Poetry and the Mid-Autumn Moon
Since ancient times, the moon has had rich meaning for the Chinese people whose calendar, planting season, and life were all tied to the moon. The moon also held deeper mysteries in ancient Chinese culture and has been the subject of legends and poetry.
Traditionally, the Chinese people would stand on a high hill in the autumn night, or simply open their windows, to watch the bright full moon, marvel at its beauty, and send their wishes to the moon.
Throughout history, many poems and songs about the moon and mid-autumn have been written, simply too numerous to be counted. Writing poetry was an art form and also a philosophical and spiritual discipline that was widespread among scholars, officials, and emperors. Inspired by the clear and bright moon, many great poems have been written by the ancient poets as well as the poets today.
Even if one is alone on the Mid-Autumn Festival when family members are supposed to be together, one can still have the moon as a companion, according to Chinese custom.
The famous Chinese poet Li Bai (701-762 A.D.) from the Tang Dynasty wrote a poem titled “Drinking alone with the Moon” which portrays humanity as lost in delusion and loneliness, yet still yearning for a connection with heaven. The poem reads as following:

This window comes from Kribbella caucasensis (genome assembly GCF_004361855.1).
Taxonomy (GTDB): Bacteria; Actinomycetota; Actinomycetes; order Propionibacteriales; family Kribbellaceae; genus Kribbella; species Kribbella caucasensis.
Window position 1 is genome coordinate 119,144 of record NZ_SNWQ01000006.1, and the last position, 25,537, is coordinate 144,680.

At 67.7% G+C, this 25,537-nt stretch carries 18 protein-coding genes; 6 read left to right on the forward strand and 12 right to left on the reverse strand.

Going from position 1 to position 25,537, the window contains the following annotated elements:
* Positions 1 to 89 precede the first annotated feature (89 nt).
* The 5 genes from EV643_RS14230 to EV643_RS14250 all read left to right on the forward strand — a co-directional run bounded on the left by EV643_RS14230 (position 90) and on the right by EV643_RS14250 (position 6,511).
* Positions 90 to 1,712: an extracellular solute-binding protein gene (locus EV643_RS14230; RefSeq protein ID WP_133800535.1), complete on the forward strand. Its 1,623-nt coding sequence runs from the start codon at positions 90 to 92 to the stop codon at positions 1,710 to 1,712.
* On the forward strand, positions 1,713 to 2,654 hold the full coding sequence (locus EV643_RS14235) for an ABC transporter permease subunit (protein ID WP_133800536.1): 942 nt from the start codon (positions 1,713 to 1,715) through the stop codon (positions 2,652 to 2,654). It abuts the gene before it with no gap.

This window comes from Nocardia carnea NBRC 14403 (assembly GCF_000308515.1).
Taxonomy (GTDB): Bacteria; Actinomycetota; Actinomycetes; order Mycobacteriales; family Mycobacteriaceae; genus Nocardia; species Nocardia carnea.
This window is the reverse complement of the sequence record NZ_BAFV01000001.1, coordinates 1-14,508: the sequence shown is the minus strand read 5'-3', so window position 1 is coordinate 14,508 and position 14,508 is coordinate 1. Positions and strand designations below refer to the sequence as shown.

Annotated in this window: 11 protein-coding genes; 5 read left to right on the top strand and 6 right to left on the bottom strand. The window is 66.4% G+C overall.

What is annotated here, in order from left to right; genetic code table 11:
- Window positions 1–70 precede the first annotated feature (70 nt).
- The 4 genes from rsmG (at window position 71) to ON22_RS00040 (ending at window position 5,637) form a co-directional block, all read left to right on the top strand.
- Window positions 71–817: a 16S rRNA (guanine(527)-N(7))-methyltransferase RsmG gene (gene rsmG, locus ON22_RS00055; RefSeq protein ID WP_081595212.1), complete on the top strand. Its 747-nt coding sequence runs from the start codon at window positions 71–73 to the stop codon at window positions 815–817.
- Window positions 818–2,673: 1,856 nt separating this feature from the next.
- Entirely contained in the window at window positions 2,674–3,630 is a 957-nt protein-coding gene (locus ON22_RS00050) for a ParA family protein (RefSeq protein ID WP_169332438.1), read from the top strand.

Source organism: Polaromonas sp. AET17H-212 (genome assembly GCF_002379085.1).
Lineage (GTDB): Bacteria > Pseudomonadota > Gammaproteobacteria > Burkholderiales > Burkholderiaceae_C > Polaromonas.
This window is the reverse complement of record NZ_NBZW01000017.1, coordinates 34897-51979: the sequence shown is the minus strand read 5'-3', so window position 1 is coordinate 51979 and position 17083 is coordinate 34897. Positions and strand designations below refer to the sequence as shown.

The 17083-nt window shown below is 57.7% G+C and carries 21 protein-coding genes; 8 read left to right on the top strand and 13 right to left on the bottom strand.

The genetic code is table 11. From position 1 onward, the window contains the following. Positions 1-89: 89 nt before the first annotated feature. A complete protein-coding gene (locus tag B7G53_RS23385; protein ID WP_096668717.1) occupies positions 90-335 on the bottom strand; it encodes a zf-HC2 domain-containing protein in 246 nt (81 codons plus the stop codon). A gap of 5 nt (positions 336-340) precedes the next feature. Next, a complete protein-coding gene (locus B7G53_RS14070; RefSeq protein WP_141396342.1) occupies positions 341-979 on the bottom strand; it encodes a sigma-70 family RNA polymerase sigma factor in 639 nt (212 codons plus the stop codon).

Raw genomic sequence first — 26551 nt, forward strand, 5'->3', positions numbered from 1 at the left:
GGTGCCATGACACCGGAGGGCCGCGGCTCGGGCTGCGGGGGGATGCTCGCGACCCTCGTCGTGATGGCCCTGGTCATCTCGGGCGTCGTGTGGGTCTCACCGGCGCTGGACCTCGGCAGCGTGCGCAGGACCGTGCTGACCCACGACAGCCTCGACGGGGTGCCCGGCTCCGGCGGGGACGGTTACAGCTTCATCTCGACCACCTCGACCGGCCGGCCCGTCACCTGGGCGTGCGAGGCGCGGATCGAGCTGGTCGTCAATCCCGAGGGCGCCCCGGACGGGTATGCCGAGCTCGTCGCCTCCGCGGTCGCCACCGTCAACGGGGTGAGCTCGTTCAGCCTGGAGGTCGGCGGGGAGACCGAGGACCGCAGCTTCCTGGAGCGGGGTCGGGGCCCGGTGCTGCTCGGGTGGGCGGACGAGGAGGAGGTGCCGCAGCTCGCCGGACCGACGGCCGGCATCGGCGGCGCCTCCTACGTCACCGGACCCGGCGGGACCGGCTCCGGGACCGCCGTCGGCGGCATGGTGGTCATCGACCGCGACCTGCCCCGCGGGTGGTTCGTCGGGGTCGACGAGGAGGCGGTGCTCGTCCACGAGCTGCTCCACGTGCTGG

Drinking alone with the Moon
From a pot of wine among the flowers,
I drank alone with no companion.
Raising the cup I asked the bright moon,
Bring me my shadow and make us three.
The moon cannot understand my drinking,
My shadow follows silently where I go.
The moon accompanies temporarily the shadow,
Take the opportunity to have a joyous time.
Moonlight wandering around when I sing,
The shadow floats along when I dance.
Enjoying to be friends while I am awake,
The companionship ends while I am drunk.
Let’s have friendship forever,
We will meet again in the vast sky.
In the present moonlight night, do we have a deeper understanding about the moon? What kind of good wishes do we have for friends, relatives, and each other?